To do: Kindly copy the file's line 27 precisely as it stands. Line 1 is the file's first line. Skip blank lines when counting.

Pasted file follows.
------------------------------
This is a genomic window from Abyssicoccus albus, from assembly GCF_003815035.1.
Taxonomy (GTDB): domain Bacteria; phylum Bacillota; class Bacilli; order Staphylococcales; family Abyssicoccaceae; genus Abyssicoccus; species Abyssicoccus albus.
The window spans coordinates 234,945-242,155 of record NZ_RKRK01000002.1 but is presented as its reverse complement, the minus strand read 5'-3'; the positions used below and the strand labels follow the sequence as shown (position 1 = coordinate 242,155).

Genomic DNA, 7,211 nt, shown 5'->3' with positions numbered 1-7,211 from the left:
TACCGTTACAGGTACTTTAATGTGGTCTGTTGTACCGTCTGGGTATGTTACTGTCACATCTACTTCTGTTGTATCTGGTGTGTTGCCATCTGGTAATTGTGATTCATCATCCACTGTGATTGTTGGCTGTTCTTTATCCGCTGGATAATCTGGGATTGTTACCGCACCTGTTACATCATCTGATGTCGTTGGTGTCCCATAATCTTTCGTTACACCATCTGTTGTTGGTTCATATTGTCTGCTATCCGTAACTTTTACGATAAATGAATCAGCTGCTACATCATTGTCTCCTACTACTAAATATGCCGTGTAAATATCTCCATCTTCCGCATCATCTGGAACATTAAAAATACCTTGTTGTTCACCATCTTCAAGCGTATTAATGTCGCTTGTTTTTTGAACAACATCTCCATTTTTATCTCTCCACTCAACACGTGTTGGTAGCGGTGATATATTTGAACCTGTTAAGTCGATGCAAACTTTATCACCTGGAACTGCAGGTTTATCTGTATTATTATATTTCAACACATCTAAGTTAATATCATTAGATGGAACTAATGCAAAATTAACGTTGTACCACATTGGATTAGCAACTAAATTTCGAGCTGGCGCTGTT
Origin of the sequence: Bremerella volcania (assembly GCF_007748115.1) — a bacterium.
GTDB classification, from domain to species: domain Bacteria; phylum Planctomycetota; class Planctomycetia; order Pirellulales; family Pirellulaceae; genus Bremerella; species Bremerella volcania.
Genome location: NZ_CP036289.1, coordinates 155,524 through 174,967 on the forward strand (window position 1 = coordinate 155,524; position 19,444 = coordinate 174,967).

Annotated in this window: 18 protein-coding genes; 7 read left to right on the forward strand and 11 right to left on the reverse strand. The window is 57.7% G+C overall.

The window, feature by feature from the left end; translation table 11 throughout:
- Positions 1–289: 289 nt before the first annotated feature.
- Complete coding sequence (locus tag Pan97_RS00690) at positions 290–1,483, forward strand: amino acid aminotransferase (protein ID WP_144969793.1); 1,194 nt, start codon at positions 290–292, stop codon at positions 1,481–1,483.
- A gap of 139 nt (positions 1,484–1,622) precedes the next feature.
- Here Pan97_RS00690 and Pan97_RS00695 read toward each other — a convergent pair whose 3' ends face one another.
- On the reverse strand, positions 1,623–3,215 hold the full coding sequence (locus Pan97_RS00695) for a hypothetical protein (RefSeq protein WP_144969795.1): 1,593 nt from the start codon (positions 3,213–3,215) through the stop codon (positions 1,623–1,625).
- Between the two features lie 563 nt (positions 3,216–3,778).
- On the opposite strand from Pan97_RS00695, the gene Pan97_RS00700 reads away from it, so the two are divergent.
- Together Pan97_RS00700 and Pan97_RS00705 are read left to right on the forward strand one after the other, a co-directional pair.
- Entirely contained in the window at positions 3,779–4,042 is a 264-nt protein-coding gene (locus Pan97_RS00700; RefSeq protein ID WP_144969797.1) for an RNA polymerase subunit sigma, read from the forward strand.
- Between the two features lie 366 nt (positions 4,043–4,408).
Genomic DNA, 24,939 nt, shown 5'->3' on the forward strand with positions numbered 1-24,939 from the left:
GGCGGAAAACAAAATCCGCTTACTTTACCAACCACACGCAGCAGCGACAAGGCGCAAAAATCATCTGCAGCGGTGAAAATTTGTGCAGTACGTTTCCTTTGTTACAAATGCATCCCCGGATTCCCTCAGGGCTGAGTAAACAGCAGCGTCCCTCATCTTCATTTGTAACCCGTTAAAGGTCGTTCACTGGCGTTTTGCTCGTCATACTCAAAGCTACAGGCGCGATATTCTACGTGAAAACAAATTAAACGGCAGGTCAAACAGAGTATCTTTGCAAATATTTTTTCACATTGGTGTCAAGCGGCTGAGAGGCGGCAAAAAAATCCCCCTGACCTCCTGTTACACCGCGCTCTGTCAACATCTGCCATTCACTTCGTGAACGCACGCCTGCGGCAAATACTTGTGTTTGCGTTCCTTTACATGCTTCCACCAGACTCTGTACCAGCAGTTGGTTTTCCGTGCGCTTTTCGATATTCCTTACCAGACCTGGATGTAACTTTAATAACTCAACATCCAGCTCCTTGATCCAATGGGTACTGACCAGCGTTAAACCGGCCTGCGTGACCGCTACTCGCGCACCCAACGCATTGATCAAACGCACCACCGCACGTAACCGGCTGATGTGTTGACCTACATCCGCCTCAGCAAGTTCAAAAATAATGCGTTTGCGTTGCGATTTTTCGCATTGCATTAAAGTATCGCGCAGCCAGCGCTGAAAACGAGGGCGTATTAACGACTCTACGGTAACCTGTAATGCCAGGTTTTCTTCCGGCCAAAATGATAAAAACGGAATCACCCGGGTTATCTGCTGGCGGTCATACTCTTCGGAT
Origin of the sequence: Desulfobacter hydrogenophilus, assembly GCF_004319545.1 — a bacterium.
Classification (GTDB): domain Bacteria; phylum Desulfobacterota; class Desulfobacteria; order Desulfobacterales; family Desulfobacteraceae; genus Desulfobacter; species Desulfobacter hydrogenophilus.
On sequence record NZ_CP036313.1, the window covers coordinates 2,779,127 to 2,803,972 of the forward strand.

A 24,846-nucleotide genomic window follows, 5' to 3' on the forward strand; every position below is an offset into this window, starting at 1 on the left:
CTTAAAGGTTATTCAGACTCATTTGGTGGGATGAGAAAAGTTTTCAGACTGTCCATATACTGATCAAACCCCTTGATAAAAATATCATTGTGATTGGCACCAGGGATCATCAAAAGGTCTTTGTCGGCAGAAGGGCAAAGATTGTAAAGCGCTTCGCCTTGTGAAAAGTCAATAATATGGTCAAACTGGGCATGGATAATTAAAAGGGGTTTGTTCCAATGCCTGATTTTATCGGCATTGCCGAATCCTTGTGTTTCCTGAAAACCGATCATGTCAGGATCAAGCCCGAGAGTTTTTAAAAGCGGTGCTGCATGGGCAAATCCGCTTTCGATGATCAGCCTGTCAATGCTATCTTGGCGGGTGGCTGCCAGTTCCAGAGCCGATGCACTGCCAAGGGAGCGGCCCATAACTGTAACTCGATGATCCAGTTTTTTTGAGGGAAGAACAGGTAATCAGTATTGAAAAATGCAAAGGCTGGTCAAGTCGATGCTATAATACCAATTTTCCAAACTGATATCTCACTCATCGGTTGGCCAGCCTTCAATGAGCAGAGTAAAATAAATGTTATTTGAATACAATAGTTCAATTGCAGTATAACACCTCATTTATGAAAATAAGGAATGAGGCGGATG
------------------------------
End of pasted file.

CTTAAAGGTTATTCAGACTCATTTGGTGGGATGAGAAAAGTTTTCAGACTGTCCATATACTGATCAAACCCCTTGATAAAAATATCATTGTGATTGGCACCAGGGATCATCAAAAGGTCTTTGTCGGCAGAAGGGCAAAGATTGTAAAGCGCTTCGCCTTGTGAAAAGTCAATAATATGGTCAAACTGGGCATGGATAATTAAAAGGGGTTTGTTCCAATGCCTGATTTTATCGGCATTGCCGAATCCTTGTGTTTCCTGAAAACCGATCATGTCAGGATCAAGCCCGAGAGTTTTTAAAAGCGGTGCTGCATGGGCAAATCCGCTTTCGATGATCAGCCTGTCAATGCTATCTTGGCGGGTGGCTGCCAGTTCCAGAGCCGATGCACTGCCAAGGGAGCGGCCCATAACTGTAACTCGATGATCCAGTTTTTTTGAGGGAAGAACAGGTAATCAGTATTGAAAAATGCAAAGGCTGGTCAAGTCGATGCTATAATACCAATTTTCCAAACTGATATCTCACTCATCGGTTGGCCAGCCTTCAATGAGCAGAGTAAAATAAATGTTATTTGAATACAATAGTTCAATTGCAGTATAACACCTCATTTATGAAAATAAGGAATGAGGCGGATG